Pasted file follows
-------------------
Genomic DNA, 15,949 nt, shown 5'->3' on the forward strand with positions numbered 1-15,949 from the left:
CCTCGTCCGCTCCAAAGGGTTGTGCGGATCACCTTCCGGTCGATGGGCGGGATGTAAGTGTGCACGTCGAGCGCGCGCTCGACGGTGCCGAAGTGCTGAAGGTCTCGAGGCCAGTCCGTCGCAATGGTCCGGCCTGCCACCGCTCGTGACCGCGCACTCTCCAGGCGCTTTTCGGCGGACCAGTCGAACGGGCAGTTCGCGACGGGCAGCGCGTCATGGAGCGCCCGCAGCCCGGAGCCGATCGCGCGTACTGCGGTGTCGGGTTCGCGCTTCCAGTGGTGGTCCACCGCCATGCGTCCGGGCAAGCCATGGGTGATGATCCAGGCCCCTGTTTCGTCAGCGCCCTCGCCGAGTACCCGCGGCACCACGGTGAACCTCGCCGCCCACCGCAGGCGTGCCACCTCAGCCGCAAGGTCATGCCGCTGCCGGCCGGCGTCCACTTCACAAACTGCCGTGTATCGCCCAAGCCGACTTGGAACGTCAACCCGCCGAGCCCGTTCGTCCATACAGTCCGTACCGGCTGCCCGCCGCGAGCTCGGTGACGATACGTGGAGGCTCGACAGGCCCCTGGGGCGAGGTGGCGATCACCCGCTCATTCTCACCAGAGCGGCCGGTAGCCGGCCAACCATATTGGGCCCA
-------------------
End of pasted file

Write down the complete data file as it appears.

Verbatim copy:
Genomic DNA, 15,949 nt, shown 5'->3' on the forward strand with positions numbered 1-15,949 from the left:
CCTCGTCCGCTCCAAAGGGTTGTGCGGATCACCTTCCGGTCGATGGGCGGGATGTAAGTGTGCACGTCGAGCGCGCGCTCGACGGTGCCGAAGTGCTGAAGGTCTCGAGGCCAGTCCGTCGCAATGGTCCGGCCTGCCACCGCTCGTGACCGCGCACTCTCCAGGCGCTTTTCGGCGGACCAGTCGAACGGGCAGTTCGCGACGGGCAGCGCGTCATGGAGCGCCCGCAGCCCGGAGCCGATCGCGCGTACTGCGGTGTCGGGTTCGCGCTTCCAGTGGTGGTCCACCGCCATGCGTCCGGGCAAGCCATGGGTGATGATCCAGGCCCCTGTTTCGTCAGCGCCCTCGCCGAGTACCCGCGGCACCACGGTGAACCTCGCCGCCCACCGCAGGCGTGCCACCTCAGCCGCAAGGTCATGCCGCTGCCGGCCGGCGTCCACTTCACAAACTGCCGTGTATCGCCCAAGCCGACTTGGAACGTCAACCCGCCGAGCCCGTTCGTCCATACAGTCCGTACCGGCTGCCCGCCGCGAGCTCGGTGACGATACGTGGAGGCTCGACAGGCCCCTGGGGCGAGGTGGCGATCACCCGCTCATTCTCACCAGAGCGGCCGGTAGCCGGCCAACCATATTGGGCCCA